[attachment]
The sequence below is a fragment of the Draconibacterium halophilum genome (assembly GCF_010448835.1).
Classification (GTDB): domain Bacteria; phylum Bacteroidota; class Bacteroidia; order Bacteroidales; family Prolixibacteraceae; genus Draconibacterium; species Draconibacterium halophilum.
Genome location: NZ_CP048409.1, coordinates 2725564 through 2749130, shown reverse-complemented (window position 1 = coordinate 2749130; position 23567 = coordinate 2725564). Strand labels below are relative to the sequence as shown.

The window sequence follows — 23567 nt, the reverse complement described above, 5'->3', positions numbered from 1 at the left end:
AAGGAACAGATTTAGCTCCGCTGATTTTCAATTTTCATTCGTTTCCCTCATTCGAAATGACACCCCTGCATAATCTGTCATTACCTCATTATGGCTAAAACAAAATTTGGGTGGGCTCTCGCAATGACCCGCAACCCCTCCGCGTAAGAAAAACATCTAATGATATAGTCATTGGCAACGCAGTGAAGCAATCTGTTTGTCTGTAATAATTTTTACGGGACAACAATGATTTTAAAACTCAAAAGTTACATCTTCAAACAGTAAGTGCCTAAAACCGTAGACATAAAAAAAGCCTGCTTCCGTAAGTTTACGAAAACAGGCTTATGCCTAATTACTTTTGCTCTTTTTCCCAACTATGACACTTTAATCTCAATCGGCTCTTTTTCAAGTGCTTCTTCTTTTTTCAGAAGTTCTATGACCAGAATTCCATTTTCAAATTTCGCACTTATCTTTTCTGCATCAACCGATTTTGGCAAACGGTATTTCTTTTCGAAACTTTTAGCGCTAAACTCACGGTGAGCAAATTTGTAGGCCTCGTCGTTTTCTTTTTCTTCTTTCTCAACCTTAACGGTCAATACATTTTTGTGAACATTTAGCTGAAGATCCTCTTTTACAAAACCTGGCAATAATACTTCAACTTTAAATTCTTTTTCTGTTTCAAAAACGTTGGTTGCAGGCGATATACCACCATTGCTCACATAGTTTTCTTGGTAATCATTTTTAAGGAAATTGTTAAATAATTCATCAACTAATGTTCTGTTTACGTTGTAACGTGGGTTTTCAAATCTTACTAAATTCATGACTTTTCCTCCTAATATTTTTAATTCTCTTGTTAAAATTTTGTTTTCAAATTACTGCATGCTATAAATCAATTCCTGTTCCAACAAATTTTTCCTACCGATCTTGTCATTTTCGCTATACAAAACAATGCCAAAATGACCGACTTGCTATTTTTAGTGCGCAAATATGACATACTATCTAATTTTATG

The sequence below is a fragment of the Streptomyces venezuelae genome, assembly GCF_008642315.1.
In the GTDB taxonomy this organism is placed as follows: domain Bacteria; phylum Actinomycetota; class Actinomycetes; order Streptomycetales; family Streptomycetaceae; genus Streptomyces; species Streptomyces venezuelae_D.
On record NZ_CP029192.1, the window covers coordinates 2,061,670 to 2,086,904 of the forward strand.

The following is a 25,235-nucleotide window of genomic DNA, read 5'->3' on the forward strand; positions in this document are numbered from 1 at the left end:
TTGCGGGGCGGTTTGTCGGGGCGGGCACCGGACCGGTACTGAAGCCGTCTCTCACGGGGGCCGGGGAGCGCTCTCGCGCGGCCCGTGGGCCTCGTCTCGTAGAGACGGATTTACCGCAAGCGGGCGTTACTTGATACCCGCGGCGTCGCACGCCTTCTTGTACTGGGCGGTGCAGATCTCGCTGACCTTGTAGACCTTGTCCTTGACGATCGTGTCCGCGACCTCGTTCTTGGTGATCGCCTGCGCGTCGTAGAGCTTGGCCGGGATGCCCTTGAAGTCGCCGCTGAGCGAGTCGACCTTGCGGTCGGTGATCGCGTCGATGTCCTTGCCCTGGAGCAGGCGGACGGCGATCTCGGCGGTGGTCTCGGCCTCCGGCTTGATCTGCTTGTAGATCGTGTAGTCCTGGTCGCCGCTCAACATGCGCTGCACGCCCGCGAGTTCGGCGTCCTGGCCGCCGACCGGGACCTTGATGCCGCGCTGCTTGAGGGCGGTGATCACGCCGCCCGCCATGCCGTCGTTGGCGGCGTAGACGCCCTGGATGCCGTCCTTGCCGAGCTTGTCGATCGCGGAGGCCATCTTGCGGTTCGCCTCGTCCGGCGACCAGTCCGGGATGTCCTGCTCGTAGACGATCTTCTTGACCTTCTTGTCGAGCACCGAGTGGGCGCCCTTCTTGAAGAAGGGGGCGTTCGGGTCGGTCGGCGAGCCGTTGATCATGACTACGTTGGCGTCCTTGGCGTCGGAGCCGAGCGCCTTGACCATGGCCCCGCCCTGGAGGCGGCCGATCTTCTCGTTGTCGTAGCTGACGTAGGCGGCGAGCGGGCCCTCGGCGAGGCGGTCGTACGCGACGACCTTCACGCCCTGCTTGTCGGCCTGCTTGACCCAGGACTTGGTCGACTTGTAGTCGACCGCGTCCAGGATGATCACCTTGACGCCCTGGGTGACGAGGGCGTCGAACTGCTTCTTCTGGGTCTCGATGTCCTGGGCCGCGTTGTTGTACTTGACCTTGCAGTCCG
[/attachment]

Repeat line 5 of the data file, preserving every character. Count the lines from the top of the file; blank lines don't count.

AAGGAACAGATTTAGCTCCGCTGATTTTCAATTTTCATTCGTTTCCCTCATTCGAAATGACACCCCTGCATAATCTGTCATTACCTCATTATGGCTAAAACAAAATTTGGGTGGGCTCTCGCAATGACCCGCAACCCCTCCGCGTAAGAAAAACATCTAATGATATAGTCATTGGCAACGCAGTGAAGCAATCTGTTTGTCTGTAATAATTTTTACGGGACAACAATGATTTTAAAACTCAAAAGTTACATCTTCAAACAGTAAGTGCCTAAAACCGTAGACATAAAAAAAGCCTGCTTCCGTAAGTTTACGAAAACAGGCTTATGCCTAATTACTTTTGCTCTTTTTCCCAACTATGACACTTTAATCTCAATCGGCTCTTTTTCAAGTGCTTCTTCTTTTTTCAGAAGTTCTATGACCAGAATTCCATTTTCAAATTTCGCACTTATCTTTTCTGCATCAACCGATTTTGGCAAACGGTATTTCTTTTCGAAACTTTTAGCGCTAAACTCACGGTGAGCAAATTTGTAGGCCTCGTCGTTTTCTTTTTCTTCTTTCTCAACCTTAACGGTCAATACATTTTTGTGAACATTTAGCTGAAGATCCTCTTTTACAAAACCTGGCAATAATACTTCAACTTTAAATTCTTTTTCTGTTTCAAAAACGTTGGTTGCAGGCGATATACCACCATTGCTCACATAGTTTTCTTGGTAATCATTTTTAAGGAAATTGTTAAATAATTCATCAACTAATGTTCTGTTTACGTTGTAACGTGGGTTTTCAAATCTTACTAAATTCATGACTTTTCCTCCTAATATTTTTAATTCTCTTGTTAAAATTTTGTTTTCAAATTACTGCATGCTATAAATCAATTCCTGTTCCAACAAATTTTTCCTACCGATCTTGTCATTTTCGCTATACAAAACAATGCCAAAATGACCGACTTGCTATTTTTAGTGCGCAAATATGACATACTATCTAATTTTATG